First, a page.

Leah Binder Wants Your Hospital Data

Cheryl Clark, for HealthLeaders Media , July 18, 2013

The AHA specifically wants the Centers for Medicare & Medicaid Services to remove public reporting on Hospital Compare of nine so-called hospital-acquired conditions, sometimes called "never events," such as forgetting to remove a metal retractor after surgery.

Binder referred to an incident in which surgeons forgot to remove one such surgical tool "the size of a crowbar" from a patient's abdomen. I can, from my newspaper days, recall a similar incident I wrote about involving a 14" by 2" metal retractor left inside a surgical patient.

The hospital industry wants to "suppress" information like this, Binder says.  So far, CMS has said it is not taking these measures off its website, although a report this spring indicated they might.

Here's an excerpt from Binder's blog:

We used these nine measures in our Hospital Safety Scores —letter grades assigned to more than 2,500 general hospitals warning consumers of their propensity for deadly mistakes. We found that some hospitals have many more of these never events than others. And the public deserves to know which hospitals protect patients best.

"But the American Hospital Association (AHA) and its lobbyists disagree. They did not want hospital data on these never events, as well as some other terrible measures, publicly reported. They acknowledge these events happen, but they say the government wasn't measuring them in a way that's perfectly fair to hospitals."
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2 comments on "Leah Binder Wants Your Hospital Data"

Leah Binder (7/19/2013 at 10:32 AM)
Ms. Dyster, Thank you for participating in Leapfrog. And congratulations on making Truven's Top 100 list. It is very encouraging to all of us at Leapfrog to hear from leaders like you committed to transparency and making clear progress. With regard to medication errors, we use a proxy measure on the Leapfrog Survey[INVALID]CPOE adoption coupled with the evaluation tool on its effectiveness. The research is strong that this standard gives consumers critical information about a hospital's likelihood of medication errors (and gives hospitals information available nowhere else about the performance of their CPOE systems). Of course, best would be a measure of the prevalence of medication errors in each hospital. We're always looking for advances in measurement science that would allow us to add that to the survey.We await the scientists.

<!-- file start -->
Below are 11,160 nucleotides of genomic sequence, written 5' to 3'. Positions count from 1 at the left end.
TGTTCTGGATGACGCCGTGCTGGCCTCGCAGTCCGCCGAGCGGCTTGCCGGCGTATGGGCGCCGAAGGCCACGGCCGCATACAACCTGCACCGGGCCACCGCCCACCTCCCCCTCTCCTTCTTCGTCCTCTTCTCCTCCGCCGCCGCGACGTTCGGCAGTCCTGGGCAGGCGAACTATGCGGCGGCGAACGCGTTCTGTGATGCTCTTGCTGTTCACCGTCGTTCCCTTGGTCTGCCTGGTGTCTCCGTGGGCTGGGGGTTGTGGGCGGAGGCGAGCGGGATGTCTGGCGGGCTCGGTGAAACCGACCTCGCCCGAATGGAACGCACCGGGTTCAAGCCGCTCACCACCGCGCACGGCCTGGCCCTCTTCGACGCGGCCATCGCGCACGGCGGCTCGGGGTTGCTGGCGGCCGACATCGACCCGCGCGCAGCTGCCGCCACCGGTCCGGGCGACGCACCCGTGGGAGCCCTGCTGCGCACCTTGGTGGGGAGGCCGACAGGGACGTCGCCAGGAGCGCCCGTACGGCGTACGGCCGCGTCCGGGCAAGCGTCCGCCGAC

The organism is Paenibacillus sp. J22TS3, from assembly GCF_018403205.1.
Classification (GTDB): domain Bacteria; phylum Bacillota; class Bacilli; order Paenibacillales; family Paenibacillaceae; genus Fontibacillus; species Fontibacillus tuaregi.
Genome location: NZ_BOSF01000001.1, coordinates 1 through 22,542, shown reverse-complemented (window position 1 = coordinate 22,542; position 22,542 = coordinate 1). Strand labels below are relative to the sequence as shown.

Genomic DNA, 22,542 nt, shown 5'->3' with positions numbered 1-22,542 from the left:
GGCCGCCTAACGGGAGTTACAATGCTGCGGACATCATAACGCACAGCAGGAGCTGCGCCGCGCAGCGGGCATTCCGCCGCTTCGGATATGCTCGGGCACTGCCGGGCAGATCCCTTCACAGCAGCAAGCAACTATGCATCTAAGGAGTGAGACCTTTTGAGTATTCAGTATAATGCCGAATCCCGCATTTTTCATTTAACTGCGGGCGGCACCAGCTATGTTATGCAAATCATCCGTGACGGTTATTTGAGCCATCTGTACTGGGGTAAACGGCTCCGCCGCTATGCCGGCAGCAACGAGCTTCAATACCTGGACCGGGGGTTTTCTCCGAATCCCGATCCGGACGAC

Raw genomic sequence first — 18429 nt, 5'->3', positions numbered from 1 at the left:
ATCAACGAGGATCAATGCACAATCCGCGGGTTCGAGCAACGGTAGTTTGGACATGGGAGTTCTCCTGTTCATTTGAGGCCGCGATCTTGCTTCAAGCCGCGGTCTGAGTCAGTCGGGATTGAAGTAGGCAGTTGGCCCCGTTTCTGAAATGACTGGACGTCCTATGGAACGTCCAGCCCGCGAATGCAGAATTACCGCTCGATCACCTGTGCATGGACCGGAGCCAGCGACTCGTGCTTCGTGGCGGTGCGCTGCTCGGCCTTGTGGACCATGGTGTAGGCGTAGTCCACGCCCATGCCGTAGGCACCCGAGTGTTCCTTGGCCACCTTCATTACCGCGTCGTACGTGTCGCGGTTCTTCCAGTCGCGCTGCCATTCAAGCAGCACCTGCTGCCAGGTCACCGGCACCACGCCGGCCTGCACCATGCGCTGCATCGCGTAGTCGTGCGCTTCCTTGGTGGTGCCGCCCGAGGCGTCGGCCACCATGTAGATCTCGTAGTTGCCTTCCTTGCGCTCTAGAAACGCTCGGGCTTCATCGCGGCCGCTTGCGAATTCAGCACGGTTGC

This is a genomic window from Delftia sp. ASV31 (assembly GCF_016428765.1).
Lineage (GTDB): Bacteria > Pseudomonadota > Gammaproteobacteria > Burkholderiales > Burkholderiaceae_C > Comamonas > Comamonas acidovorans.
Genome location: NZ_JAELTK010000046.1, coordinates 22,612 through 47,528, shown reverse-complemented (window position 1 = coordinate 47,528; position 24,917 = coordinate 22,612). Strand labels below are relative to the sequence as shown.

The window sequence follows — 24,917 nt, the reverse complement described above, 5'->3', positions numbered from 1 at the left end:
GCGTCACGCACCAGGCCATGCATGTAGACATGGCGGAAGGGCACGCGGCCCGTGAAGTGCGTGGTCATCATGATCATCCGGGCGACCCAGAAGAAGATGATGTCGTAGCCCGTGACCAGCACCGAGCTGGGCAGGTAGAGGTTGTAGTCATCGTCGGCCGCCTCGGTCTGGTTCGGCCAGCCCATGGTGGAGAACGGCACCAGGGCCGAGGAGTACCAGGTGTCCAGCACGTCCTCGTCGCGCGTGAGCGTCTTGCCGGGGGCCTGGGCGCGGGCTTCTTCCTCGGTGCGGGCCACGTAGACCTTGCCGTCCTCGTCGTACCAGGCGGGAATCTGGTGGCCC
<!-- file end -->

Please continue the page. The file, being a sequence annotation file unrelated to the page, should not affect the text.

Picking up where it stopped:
Ruth Dyster (7/18/2013 at 5:01 PM)
Ms. Binder, I have long been an advocate for this hospital reporting to Leapfrog. This year, for the first time we submitted data. We are a good hospital, Truven Top 100, but not a perfect hospital. I think you answered your own question and desire. Until a measure is defined for Medication Errors, how can they be reported. I suppose you are very much involved with others in the quality arena in devising such a definition - I hope so and applaud your efforts




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